If horses do not have enough salt in their diet for weeks or months, they can develop a salt deficiency. Horses with minor salt deficiencies develop subtle signs and may exhibit eating or licking unusual things such as dirt, wood fencing, pitchforks, metal, and bark. (Though this behavior does not necessarily mean a salt deficiency.) A serious clinical sign of salt deficiency is a decrease in water intake, which is closely associated with dehydration and puts the horse at a higher risk for colic.
Horses rarely consume too much salt naturally. Though extremely rare, if water is limited or unavailable, salt toxicosis can occur when too much salt is ingested. Horses that overeat salt may exhibit signs of diarrhea, frequent urination and, in advanced cases, can lead to death. It is critical to make sure your horses always have access to fresh water.
All Salt is Not Created Equal
Rocks mined from underground salt deposits are quite possibly among the best sources and are the easiest way to offer natural salt to your horses. They provide a variety of trace minerals that plain NaCl salt does not. Common sources are from the Great Salt Lake in Utah, such as the Redmond Rock, and from the Himalayan Mountains, the Horsemen's Pride Himalayan Rock Salt Block. Salt rocks are an excellent way to provide your horse with additional free-choice access to salt.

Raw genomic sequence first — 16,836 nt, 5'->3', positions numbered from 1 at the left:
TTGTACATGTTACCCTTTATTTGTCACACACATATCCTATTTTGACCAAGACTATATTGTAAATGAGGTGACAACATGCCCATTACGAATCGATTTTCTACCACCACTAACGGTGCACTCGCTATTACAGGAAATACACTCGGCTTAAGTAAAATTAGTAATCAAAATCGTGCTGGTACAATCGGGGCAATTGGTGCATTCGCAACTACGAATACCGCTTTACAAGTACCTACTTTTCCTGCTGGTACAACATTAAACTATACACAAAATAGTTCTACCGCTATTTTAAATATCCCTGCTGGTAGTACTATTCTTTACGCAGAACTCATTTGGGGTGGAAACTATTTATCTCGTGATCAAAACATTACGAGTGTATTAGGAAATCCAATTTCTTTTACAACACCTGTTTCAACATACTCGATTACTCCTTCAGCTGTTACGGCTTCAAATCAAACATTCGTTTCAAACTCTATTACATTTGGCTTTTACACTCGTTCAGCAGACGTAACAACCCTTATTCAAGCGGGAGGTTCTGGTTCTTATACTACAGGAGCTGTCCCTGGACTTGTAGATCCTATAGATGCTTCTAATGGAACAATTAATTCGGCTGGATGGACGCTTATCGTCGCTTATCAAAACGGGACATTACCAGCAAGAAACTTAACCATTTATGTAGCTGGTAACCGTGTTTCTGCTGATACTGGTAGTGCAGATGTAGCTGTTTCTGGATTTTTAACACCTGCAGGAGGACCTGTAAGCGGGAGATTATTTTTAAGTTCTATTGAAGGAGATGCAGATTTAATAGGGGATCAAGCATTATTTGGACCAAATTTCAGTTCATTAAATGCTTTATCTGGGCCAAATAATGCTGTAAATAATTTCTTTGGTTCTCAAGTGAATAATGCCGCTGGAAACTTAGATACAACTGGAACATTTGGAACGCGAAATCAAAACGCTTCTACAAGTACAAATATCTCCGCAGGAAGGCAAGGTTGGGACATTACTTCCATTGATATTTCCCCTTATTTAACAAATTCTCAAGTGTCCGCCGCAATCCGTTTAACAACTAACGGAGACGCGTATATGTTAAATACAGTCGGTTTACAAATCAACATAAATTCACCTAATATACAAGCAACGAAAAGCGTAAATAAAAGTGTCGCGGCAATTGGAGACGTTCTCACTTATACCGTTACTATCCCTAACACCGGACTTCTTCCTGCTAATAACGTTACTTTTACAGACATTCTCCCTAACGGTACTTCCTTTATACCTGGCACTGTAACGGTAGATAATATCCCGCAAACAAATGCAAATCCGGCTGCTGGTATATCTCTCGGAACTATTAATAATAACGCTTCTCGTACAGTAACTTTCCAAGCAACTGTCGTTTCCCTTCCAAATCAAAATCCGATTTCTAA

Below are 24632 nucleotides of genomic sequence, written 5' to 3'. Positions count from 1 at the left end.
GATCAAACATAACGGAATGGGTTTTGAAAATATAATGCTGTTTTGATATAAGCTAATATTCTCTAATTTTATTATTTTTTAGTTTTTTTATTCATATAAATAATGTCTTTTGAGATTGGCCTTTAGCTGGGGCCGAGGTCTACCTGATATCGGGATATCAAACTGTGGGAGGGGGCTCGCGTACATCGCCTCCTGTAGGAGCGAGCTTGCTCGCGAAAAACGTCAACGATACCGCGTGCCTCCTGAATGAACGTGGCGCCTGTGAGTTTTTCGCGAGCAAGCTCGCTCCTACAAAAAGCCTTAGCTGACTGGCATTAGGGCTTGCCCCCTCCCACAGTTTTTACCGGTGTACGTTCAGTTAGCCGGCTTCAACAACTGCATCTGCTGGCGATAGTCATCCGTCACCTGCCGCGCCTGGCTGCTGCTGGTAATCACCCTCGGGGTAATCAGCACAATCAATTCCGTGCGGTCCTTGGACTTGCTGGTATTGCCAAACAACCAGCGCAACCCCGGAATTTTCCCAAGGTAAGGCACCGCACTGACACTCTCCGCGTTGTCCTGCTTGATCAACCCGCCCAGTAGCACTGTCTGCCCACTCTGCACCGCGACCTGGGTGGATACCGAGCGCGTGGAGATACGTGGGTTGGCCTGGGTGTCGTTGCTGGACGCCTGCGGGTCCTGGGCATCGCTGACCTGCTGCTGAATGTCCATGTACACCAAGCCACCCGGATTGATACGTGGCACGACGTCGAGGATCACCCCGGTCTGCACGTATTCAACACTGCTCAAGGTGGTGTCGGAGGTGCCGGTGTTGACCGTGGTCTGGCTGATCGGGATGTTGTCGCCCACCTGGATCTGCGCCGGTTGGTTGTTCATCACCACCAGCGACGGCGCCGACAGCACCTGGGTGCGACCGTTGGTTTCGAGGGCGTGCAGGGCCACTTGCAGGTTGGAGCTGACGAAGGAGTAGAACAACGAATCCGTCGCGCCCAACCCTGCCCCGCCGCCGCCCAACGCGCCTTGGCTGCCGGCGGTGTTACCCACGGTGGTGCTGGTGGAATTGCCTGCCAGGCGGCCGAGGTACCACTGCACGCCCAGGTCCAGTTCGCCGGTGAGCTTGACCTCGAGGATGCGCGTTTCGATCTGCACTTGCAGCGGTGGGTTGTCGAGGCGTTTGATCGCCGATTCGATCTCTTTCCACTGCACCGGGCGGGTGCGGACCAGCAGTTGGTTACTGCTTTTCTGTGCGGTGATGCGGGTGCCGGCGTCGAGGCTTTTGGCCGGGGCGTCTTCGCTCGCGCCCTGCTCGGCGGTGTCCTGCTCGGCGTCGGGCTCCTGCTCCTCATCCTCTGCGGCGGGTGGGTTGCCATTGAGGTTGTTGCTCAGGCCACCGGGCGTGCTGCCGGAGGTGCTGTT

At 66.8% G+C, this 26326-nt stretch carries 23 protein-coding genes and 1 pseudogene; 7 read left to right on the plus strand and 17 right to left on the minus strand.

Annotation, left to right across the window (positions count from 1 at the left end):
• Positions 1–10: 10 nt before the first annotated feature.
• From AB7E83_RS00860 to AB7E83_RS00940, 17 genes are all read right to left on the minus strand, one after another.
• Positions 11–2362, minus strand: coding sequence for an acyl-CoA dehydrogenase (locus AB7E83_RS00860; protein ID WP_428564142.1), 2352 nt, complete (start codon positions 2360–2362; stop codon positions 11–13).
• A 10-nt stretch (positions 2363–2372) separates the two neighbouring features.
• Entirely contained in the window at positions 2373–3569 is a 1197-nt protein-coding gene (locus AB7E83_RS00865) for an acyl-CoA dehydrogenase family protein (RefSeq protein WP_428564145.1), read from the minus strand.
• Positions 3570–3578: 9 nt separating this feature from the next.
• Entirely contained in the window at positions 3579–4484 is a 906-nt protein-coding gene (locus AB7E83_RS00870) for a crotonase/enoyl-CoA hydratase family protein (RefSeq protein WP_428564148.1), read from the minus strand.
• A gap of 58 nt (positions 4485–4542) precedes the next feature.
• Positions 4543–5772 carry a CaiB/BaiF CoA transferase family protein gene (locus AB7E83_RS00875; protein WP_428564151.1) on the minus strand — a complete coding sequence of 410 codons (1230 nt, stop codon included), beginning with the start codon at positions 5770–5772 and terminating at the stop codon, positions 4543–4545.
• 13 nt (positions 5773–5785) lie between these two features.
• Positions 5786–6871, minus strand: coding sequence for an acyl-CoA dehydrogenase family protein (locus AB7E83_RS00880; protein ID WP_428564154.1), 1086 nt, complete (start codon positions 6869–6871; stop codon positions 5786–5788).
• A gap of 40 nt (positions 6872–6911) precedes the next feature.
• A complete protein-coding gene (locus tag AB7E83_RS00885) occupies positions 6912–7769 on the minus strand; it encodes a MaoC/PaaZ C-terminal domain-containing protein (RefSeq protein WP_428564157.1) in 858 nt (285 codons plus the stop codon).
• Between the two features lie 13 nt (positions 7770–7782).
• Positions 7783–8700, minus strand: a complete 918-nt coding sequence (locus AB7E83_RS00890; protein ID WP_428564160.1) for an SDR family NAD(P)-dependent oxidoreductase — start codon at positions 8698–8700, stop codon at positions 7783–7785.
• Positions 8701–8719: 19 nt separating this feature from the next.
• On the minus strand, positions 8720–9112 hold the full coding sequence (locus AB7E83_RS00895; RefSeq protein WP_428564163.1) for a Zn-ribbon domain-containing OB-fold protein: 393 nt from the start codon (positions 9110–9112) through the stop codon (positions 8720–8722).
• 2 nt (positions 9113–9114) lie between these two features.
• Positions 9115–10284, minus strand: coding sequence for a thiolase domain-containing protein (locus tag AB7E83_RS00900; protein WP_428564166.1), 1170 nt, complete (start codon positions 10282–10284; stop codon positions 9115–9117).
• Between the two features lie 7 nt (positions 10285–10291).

Plain white table salt, available at your grocery store, is processed to remove all minerals except NaCl. This is the most economical way to supplement salt in your horses' diet. You can provide it in small amounts in the grain or free-choice in a separate bucket.However, be aware that most plain table salts have an anti-caking agent added such as Calcium Silicate. I found Himalayan Salt to be the most readily available form of loose salt without any of the 'extra' ingredients.
Electrolyte supplements contain some NaCl, but may not be enough to meet your horse's daily need for salt. Generally, electrolyte supplements are meant to replace electrolytes during perspiration loss, but are not meant to replace the daily supplement for salt. Many electrolyte supplements contain sugar as the first ingredient to make it more palatable for horses, so it's essential to read the label. Your supplement should contain approximately 13 grams of chloride, 6 grams of sodium, and 5 grams of potassium. Perfect Balance Electrolyte by Peak Performance Nutrients is an excellent example of a balanced electrolyte supplement, formulated to replace electrolytes lost through sweat and without the added sugar.
So, What Should You Do?
Evaluate whether your horse needs to be supplemented with salt. With my horses, I started by providing free-choice salt rocks in their stalls. I offer each of my horses the Redmond Rock and Himalayan Salt Rock simultaneously. To my surprise, each horse had its own individual preference. Cole has both rocks in his stall (and uses both), Raven prefers the Himalayan Salt rock, and Dory prefers the Redmond Rock. On unusually hot days, or days when the horses get worked extensively, I provide additional electrolytes on an as-needed basis.